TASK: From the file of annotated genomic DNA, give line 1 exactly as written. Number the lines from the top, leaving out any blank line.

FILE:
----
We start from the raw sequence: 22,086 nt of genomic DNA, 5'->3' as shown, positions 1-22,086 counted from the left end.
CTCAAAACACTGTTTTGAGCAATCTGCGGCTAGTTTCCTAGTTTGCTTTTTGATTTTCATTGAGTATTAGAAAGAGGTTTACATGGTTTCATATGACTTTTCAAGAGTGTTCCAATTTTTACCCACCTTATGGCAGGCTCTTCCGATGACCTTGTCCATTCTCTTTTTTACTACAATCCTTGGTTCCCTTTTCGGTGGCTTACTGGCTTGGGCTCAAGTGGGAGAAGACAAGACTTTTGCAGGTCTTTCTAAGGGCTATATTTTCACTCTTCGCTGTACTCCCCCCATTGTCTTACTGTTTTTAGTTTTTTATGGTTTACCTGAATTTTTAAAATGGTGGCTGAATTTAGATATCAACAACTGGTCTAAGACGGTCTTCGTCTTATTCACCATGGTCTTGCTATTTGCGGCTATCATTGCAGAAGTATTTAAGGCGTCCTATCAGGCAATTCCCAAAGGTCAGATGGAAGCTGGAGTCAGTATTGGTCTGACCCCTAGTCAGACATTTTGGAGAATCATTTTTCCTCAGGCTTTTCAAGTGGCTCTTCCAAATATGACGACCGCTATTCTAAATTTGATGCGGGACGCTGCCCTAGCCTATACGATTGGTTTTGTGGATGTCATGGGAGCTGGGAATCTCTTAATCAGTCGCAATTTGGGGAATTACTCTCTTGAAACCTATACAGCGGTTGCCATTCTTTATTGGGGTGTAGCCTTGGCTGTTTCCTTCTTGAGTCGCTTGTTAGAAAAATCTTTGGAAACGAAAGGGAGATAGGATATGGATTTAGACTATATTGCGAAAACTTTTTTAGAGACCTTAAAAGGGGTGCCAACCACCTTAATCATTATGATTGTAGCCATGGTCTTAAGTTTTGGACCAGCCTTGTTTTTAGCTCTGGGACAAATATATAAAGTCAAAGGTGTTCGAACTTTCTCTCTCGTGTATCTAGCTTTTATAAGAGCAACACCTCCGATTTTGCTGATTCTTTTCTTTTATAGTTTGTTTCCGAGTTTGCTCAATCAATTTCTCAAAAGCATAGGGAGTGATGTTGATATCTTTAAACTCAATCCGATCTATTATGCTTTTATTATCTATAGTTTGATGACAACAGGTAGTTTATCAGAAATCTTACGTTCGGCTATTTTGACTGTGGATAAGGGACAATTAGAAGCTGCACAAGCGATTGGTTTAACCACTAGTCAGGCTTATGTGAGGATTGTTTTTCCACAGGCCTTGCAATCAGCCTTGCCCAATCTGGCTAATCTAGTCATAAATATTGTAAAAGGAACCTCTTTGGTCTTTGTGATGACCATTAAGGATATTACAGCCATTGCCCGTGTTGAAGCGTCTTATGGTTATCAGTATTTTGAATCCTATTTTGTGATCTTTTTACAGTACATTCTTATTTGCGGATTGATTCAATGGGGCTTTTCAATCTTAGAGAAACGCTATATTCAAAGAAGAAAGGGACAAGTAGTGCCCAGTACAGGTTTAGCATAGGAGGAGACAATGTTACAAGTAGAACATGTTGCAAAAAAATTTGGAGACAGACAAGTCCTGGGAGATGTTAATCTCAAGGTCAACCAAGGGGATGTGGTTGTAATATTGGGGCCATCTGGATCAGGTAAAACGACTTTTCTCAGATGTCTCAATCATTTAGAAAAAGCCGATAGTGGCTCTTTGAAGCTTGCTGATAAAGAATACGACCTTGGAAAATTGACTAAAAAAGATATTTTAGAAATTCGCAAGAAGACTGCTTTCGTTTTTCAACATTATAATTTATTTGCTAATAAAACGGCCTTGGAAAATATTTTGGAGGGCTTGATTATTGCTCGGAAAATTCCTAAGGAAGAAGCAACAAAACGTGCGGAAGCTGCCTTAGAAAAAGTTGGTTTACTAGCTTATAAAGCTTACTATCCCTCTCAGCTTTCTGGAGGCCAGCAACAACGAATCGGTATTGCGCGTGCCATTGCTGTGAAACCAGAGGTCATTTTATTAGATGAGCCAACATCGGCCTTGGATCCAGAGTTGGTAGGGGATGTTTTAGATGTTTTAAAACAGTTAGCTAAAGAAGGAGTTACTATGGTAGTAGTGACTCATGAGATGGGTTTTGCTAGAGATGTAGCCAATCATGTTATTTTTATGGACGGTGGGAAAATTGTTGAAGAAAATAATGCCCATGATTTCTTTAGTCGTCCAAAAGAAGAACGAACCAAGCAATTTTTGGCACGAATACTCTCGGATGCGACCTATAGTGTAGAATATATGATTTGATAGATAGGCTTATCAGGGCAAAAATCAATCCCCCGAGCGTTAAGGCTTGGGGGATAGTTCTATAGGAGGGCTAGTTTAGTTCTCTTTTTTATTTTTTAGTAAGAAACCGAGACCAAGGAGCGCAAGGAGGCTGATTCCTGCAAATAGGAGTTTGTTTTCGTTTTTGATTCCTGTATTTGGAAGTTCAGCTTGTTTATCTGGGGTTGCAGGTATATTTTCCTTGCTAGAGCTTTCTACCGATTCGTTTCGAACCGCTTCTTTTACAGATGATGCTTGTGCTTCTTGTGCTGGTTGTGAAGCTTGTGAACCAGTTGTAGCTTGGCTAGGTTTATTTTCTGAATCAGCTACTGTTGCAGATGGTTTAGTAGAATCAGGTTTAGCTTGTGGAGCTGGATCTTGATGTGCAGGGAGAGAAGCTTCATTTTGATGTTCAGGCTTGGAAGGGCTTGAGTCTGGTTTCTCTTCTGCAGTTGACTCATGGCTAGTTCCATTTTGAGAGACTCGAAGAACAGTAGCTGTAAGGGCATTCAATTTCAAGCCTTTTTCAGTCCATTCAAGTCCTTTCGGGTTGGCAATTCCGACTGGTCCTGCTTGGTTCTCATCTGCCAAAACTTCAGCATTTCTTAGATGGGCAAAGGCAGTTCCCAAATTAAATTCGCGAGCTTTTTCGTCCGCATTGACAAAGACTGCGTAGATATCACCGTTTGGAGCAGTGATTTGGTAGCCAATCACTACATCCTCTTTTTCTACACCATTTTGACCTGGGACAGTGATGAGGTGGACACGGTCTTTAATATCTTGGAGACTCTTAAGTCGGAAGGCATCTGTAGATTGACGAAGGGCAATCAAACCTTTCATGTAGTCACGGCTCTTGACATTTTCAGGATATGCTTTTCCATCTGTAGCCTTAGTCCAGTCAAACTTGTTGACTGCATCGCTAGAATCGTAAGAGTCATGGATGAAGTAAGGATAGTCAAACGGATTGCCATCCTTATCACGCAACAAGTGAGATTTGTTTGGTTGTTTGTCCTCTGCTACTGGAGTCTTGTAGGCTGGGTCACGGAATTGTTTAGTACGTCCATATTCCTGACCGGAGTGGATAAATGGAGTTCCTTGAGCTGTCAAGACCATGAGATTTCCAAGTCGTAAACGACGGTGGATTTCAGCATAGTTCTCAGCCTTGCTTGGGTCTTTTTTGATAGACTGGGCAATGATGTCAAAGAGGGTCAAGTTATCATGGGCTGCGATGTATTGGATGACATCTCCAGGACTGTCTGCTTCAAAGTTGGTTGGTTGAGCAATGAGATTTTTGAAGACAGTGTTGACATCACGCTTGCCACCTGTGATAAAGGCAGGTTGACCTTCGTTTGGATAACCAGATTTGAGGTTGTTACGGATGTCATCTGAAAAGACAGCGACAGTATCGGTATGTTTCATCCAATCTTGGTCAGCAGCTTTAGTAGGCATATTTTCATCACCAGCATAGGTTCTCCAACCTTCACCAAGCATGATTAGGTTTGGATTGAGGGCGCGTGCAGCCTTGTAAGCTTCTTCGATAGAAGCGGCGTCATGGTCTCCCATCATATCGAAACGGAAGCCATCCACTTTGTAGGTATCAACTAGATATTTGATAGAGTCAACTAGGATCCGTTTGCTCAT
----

We start from the raw sequence: 22,086 nt of genomic DNA, 5'->3' as shown, positions 1-22,086 counted from the left end.